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UI College of Pharmacy officials hope for replacement facility

BY STACEY MURRAY | OCTOBER 01, 2012 6:30 AM

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While the University of Iowa boasts an impressive pharmacy program, it can’t brag about its facility.

“We’re No. 1 in energy consumption,” said Don Letendre, the dean of the UI College of Pharmacy. “And that’s not an enviable place to be.”

Per square foot, the Pharmacy Building consumes more energy than any building on campus. And this is one reason pharmacy-school officials want to see a replacement facility in the coming years.

“We have a top-10 worldwide pharmacy program and a bottom-10 facility,” Letendre said.

In a UI energy report, the Pharmacy Building used roughly 5 million kilowatt hours of electrical energy in fiscal 2009, 300,000 more kilowatt hours than all of the buildings on the Pentacrest combined.

In 2008, the Pharmacy Building accounted for 11,905 metric tons of carbon dioxide, while the Pappajohn Business Building accounted 3,900 metrics tons of carbon dioxide; it is 47,000 square feet larger than the Pharmacy Building.

While the building lacks energy efficiency, UI pharmacy Professor Bernard Sorofman said the facility doesn’t work because of the era in which it was built.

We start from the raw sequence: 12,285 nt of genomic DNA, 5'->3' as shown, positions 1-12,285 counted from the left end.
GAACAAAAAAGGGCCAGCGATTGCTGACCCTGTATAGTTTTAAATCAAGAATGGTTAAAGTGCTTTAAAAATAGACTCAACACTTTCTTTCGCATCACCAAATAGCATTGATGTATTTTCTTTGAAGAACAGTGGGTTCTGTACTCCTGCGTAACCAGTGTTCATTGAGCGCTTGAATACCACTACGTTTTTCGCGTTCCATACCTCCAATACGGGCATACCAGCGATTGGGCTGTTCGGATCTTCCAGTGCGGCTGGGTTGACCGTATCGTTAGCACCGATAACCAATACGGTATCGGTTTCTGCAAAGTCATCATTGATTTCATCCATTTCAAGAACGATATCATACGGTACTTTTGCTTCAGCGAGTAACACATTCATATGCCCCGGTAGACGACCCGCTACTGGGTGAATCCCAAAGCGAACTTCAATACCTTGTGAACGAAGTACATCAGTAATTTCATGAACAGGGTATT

“It’s pretty obvious that it was designed differently than the way buildings are designed today,” Sorofman said.

The university constructed the facility in the early 1960s and added a wing roughly 20 years ago, but this addition did little to help the program.

“That was a Band-Aid,” Letendre said.  “It was intended for economic development but provided no relief — it provided office space.”

In addition to the flood-recovery projects, the UI would undertake building a new, efficient pharmacy building following the completion of the new residence hall.

Following that, a portion of Quadrangle would be expendable, allowing the UI to tear it down and build the new pharmacy facility across from the current building.

With the UI planning to finish the new residence hall in 2015, the construction would take approximately two to two-and-a-half years to finish because of the complexity of the building.

“Our research base is grossly inadequate,” Letendre said.

The current building has two classrooms for all students. The building had one classroom, but it was split in two.

Because of the structure, the classrooms differ greatly in temperature, with one only having access to air conditioning and the other solely to heat — another energy obstacle.

But the Pharmacy Building faces obstacles other than its energy use. 

While the practice lab is the nicest portion of the building, it is only one-third the size it needs to be.
Despite the relatively new practice lab, Letendre’s colleague agrees with the need for a new facility.

“To stay cutting-edge, we need to have facilities to perform at cutting-edge levels,” Sorofman said.

The Pharmacy Building is the educational home to 432 professional-degree students with an additional 96 Ph.D. students but isn’t fit to accommodate that number, Letendre said.

Originally, the UI built the building to educate a class size much smaller, but because of the demand for the program, the program expanded beyond its capacity, he said.

While no official plans have been set for the new building, Letendre hopes for legislative support along with support from the UI.

“This is the first step of an evolution to construct a new College of Pharmacy,” he said.


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